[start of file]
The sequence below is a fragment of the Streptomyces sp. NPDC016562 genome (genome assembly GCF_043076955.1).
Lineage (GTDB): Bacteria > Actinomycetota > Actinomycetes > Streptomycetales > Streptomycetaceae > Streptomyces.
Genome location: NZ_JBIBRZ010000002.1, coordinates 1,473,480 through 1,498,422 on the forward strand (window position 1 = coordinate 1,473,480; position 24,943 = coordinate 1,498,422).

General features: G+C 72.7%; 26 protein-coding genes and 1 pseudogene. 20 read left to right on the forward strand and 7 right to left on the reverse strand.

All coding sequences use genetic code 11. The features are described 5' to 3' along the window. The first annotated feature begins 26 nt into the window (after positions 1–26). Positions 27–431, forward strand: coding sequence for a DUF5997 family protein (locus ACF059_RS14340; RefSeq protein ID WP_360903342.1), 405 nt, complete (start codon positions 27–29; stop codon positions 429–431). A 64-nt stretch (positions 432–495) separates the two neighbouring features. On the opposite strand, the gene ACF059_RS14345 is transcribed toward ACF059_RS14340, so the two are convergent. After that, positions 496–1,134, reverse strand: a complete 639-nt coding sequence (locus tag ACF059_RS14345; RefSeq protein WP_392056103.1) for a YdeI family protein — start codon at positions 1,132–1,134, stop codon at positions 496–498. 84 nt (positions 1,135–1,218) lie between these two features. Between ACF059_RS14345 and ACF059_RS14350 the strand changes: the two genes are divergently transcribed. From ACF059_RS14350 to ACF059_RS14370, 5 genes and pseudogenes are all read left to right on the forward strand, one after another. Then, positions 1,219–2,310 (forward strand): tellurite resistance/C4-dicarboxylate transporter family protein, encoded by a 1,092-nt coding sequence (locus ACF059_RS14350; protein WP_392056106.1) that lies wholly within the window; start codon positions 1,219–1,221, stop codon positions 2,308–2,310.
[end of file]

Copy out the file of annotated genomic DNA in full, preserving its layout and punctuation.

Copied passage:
The sequence below is a fragment of the Streptomyces sp. NPDC016562 genome (genome assembly GCF_043076955.1).
Lineage (GTDB): Bacteria > Actinomycetota > Actinomycetes > Streptomycetales > Streptomycetaceae > Streptomyces.
Genome location: NZ_JBIBRZ010000002.1, coordinates 1,473,480 through 1,498,422 on the forward strand (window position 1 = coordinate 1,473,480; position 24,943 = coordinate 1,498,422).

General features: G+C 72.7%; 26 protein-coding genes and 1 pseudogene. 20 read left to right on the forward strand and 7 right to left on the reverse strand.

All coding sequences use genetic code 11. The features are described 5' to 3' along the window. The first annotated feature begins 26 nt into the window (after positions 1–26). Positions 27–431, forward strand: coding sequence for a DUF5997 family protein (locus ACF059_RS14340; RefSeq protein ID WP_360903342.1), 405 nt, complete (start codon positions 27–29; stop codon positions 429–431). A 64-nt stretch (positions 432–495) separates the two neighbouring features. On the opposite strand, the gene ACF059_RS14345 is transcribed toward ACF059_RS14340, so the two are convergent. After that, positions 496–1,134, reverse strand: a complete 639-nt coding sequence (locus tag ACF059_RS14345; RefSeq protein WP_392056103.1) for a YdeI family protein — start codon at positions 1,132–1,134, stop codon at positions 496–498. 84 nt (positions 1,135–1,218) lie between these two features. Between ACF059_RS14345 and ACF059_RS14350 the strand changes: the two genes are divergently transcribed. From ACF059_RS14350 to ACF059_RS14370, 5 genes and pseudogenes are all read left to right on the forward strand, one after another. Then, positions 1,219–2,310 (forward strand): tellurite resistance/C4-dicarboxylate transporter family protein, encoded by a 1,092-nt coding sequence (locus ACF059_RS14350; protein WP_392056106.1) that lies wholly within the window; start codon positions 1,219–1,221, stop codon positions 2,308–2,310.